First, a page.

INDIANAPOLIS — On Feb. 20, 2020, the Indiana Supreme Court upheld decisions from the Indiana Court of Appeals and the Hendricks County Superior Court that reaffirmed the protections provided by Indiana’s legislature to Indiana’s agricultural community through Indiana’s Right to Farm Act, Indiana Code 32-30-6-9 (“RTFA”).
Chris Braun, a partner at the Indianapolis law firm Plews Shadley Racher & Braun, LLP, who served as lead counsel for the defendants Co-Alliance, LLP, 4/9 Livestock LLC and Sam, Cory and Clint Himsel, stated that “The Supreme Court’s decision to deny the petition to transfer and uphold the Court of Appeals’ opinion is important as it re-affirms the positions that Indiana courts have developed over the past 40 years regarding the RFTA and the legislative decision to conserve, protect, and encourage the development and improvement of Indiana’s farms and farmland by protecting farmers against nuisance lawsuits.
“While Indiana farmers must adhere to strict local and state requirements when they build or expand a farm, such as converting land from row crops to a confined feeding operation, they must have the flexibility authorized by the RTFA to develop and improve their farming operations, which today’s decision re-affirms. In this case, both the trial court and Court of Appeals held that even though the defendants’ farming operation was changed from growing crops to growing livestock (raising hogs) there was no evidence of any negligent operation of 4/9 Livestock’s farm. As a result, the Defendants were entitled to the RTFA’s protections from nuisance claims.”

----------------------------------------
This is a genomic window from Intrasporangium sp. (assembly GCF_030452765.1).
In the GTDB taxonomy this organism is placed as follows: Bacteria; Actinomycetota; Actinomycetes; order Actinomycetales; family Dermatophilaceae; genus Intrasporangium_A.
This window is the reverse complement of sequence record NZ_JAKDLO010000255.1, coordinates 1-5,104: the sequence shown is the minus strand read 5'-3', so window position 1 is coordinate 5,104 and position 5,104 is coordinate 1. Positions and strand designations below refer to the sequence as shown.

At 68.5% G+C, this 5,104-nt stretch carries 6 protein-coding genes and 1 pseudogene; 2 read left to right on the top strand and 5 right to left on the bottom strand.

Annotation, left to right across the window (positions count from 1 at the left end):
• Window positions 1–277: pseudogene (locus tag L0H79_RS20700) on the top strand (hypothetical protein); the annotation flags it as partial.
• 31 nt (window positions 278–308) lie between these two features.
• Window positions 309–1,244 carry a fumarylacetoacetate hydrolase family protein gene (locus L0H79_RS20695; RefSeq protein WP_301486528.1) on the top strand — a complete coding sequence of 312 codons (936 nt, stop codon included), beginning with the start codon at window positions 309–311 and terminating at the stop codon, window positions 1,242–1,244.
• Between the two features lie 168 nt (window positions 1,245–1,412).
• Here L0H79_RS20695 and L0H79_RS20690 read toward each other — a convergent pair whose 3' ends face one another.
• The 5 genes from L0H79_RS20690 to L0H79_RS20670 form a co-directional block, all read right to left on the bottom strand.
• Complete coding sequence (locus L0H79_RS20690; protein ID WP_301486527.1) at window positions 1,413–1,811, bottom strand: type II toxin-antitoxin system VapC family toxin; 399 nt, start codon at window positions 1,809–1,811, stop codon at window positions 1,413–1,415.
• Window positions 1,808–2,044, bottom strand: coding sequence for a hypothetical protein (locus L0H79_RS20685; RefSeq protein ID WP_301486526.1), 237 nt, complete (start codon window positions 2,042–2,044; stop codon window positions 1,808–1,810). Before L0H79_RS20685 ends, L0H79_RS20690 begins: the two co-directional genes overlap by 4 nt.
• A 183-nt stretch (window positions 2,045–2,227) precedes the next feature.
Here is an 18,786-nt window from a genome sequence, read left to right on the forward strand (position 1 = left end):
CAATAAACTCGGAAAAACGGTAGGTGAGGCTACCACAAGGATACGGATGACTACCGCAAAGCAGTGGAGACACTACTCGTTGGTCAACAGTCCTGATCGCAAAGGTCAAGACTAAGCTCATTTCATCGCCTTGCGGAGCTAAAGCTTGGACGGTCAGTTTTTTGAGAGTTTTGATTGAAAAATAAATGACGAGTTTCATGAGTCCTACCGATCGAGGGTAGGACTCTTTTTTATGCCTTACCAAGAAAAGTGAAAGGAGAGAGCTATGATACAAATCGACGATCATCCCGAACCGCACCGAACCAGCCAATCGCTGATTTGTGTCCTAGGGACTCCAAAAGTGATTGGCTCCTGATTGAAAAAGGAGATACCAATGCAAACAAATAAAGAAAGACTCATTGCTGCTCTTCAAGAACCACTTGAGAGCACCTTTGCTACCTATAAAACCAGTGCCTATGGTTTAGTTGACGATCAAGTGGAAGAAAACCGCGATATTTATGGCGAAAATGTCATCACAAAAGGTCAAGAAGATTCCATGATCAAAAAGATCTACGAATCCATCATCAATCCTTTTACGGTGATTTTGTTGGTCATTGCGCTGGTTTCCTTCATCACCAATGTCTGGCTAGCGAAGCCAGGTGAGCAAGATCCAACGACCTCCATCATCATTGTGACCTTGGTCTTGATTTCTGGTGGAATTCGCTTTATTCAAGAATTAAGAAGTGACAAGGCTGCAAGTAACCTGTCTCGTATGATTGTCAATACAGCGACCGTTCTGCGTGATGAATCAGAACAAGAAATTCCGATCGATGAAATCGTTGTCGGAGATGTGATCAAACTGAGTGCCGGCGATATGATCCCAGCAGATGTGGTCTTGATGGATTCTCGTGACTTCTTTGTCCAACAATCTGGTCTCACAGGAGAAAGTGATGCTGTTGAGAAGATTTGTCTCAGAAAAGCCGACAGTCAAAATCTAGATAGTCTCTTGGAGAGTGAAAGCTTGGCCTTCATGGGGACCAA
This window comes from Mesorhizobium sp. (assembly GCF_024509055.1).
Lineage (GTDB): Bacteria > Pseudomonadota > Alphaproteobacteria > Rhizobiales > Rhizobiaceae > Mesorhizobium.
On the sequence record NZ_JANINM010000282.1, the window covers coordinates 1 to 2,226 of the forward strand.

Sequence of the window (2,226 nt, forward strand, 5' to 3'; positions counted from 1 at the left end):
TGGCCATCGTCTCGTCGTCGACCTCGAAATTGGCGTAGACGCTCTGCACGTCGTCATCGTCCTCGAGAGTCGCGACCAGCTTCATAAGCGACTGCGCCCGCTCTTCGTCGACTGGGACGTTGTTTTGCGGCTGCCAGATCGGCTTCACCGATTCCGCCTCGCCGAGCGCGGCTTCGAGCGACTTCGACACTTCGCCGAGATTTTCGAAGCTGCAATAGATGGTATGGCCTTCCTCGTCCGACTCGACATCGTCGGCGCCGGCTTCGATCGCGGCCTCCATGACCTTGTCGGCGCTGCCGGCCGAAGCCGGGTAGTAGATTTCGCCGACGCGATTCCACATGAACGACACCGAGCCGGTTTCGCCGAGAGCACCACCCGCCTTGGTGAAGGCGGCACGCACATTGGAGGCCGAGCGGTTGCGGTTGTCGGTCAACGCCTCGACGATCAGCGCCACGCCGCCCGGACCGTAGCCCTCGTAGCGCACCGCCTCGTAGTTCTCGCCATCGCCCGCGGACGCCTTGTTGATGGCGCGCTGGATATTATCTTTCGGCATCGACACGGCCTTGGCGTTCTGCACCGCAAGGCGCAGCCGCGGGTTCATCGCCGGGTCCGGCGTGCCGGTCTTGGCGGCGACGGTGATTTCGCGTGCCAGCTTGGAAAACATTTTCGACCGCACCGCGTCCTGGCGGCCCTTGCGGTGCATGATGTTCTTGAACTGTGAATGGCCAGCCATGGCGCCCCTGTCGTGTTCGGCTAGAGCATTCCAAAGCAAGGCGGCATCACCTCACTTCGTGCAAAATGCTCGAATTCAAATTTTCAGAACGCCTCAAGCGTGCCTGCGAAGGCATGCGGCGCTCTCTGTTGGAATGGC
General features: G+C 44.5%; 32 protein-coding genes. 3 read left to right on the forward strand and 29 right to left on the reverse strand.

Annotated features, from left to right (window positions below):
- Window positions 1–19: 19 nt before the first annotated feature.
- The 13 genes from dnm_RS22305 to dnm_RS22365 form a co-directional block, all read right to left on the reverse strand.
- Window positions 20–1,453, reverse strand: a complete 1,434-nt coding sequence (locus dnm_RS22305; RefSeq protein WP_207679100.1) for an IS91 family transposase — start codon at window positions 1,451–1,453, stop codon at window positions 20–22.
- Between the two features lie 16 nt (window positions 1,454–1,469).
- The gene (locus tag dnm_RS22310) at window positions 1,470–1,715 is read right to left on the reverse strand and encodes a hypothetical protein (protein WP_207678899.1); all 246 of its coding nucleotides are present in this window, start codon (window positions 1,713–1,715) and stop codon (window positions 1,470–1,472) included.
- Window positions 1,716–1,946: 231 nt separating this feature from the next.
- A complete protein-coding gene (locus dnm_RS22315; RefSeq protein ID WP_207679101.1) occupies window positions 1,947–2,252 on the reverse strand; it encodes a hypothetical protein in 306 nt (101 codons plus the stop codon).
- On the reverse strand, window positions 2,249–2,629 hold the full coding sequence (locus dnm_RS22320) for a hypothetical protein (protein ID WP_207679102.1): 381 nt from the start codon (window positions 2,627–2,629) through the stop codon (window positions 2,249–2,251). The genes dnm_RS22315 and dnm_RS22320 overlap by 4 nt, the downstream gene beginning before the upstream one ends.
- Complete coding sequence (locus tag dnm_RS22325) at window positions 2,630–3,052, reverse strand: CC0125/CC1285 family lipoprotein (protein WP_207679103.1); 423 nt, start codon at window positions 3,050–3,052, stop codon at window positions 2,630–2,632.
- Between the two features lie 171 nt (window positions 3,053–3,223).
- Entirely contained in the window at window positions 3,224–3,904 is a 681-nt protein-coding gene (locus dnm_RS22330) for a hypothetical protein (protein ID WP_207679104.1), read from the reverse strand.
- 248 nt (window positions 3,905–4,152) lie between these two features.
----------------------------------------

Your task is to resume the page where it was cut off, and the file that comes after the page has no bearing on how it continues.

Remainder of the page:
In October 2013, 4/9 Livestock, LLC began operating a brand new state-of-the-art confined animal hog farm operation (“CAFO”) in rural Hendricks County. The hog barns were built on the property which had been used for agricultural purposes since at least the early 1940s. 4/9 Livestock was careful not to build or operate the hog barns until it had obtained all of the necessary zoning and permit approvals—after the required notices and public hearings—required by Hendricks County and the Indiana Department of Environmental Management (“IDEM”). In addition to the public notices and hearings, the plaintiffs were afforded additional due process but chose not to appeal any of the zoning, construction, design approvals or permits that were issued by Hendricks County or IDEM.
In 2015, more than two years after the 4/9 Livestock farm opened, area residents Richard and Janet Himsel and Robert and Susan Lannon filed a lawsuit in Hendricks County asserting nuisance, negligence, and trespass claims against 4/9 Livestock, its hog supplier Co-Alliance, LLP and 4/9 Livestock’s individual members Sam, Cory, and Clinton Himsel. The plaintiffs’ claims for nuisance and trespass stemmed from occasional odors they claim originated from the 4/9 Livestock farm and they alleged diminution in property values. The negligence claim focused solely on the CAFO’s proximity to their homes and the odors which they say emanated from the farm. The plaintiffs also challenged the constitutionality of the RTFA.